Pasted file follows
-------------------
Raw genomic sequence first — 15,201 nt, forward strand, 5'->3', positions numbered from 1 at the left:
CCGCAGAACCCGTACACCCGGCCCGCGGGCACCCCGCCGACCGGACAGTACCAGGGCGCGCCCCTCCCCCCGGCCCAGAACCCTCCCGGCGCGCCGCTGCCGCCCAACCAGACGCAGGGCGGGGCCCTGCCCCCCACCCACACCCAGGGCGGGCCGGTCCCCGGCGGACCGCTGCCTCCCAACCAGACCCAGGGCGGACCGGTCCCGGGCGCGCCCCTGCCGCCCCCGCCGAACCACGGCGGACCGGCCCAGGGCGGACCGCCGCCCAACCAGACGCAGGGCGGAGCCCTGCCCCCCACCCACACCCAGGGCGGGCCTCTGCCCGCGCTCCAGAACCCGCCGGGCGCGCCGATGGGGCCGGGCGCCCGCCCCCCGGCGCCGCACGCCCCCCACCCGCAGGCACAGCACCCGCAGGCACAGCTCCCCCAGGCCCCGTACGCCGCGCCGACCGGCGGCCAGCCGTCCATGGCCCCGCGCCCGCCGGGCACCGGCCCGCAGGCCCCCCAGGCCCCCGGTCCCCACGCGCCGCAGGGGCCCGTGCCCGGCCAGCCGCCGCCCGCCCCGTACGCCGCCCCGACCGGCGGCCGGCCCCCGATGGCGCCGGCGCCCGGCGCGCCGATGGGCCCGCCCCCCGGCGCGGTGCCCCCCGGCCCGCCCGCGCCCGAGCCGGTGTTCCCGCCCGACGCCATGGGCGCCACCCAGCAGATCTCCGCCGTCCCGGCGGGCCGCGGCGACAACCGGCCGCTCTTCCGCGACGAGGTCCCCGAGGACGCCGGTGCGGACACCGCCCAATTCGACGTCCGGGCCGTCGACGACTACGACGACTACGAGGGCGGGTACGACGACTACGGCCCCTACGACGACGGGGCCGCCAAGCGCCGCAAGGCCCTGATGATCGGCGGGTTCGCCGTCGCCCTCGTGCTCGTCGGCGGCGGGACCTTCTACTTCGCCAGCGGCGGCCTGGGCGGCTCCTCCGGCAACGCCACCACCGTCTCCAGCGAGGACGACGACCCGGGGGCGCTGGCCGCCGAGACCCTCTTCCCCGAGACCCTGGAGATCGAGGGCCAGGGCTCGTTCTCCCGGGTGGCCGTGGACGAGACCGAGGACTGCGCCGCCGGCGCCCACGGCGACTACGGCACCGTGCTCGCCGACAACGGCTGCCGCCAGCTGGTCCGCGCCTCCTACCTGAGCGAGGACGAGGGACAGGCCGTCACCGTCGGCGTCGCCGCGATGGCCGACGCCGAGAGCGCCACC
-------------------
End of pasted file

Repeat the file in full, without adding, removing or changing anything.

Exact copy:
Raw genomic sequence first — 15,201 nt, forward strand, 5'->3', positions numbered from 1 at the left:
CCGCAGAACCCGTACACCCGGCCCGCGGGCACCCCGCCGACCGGACAGTACCAGGGCGCGCCCCTCCCCCCGGCCCAGAACCCTCCCGGCGCGCCGCTGCCGCCCAACCAGACGCAGGGCGGGGCCCTGCCCCCCACCCACACCCAGGGCGGGCCGGTCCCCGGCGGACCGCTGCCTCCCAACCAGACCCAGGGCGGACCGGTCCCGGGCGCGCCCCTGCCGCCCCCGCCGAACCACGGCGGACCGGCCCAGGGCGGACCGCCGCCCAACCAGACGCAGGGCGGAGCCCTGCCCCCCACCCACACCCAGGGCGGGCCTCTGCCCGCGCTCCAGAACCCGCCGGGCGCGCCGATGGGGCCGGGCGCCCGCCCCCCGGCGCCGCACGCCCCCCACCCGCAGGCACAGCACCCGCAGGCACAGCTCCCCCAGGCCCCGTACGCCGCGCCGACCGGCGGCCAGCCGTCCATGGCCCCGCGCCCGCCGGGCACCGGCCCGCAGGCCCCCCAGGCCCCCGGTCCCCACGCGCCGCAGGGGCCCGTGCCCGGCCAGCCGCCGCCCGCCCCGTACGCCGCCCCGACCGGCGGCCGGCCCCCGATGGCGCCGGCGCCCGGCGCGCCGATGGGCCCGCCCCCCGGCGCGGTGCCCCCCGGCCCGCCCGCGCCCGAGCCGGTGTTCCCGCCCGACGCCATGGGCGCCACCCAGCAGATCTCCGCCGTCCCGGCGGGCCGCGGCGACAACCGGCCGCTCTTCCGCGACGAGGTCCCCGAGGACGCCGGTGCGGACACCGCCCAATTCGACGTCCGGGCCGTCGACGACTACGACGACTACGAGGGCGGGTACGACGACTACGGCCCCTACGACGACGGGGCCGCCAAGCGCCGCAAGGCCCTGATGATCGGCGGGTTCGCCGTCGCCCTCGTGCTCGTCGGCGGCGGGACCTTCTACTTCGCCAGCGGCGGCCTGGGCGGCTCCTCCGGCAACGCCACCACCGTCTCCAGCGAGGACGACGACCCGGGGGCGCTGGCCGCCGAGACCCTCTTCCCCGAGACCCTGGAGATCGAGGGCCAGGGCTCGTTCTCCCGGGTGGCCGTGGACGAGACCGAGGACTGCGCCGCCGGCGCCCACGGCGACTACGGCACCGTGCTCGCCGACAACGGCTGCCGCCAGCTGGTCCGCGCCTCCTACCTGAGCGAGGACGAGGGACAGGCCGTCACCGTCGGCGTCGCCGCGATGGCCGACGCCGAGAGCGCCACC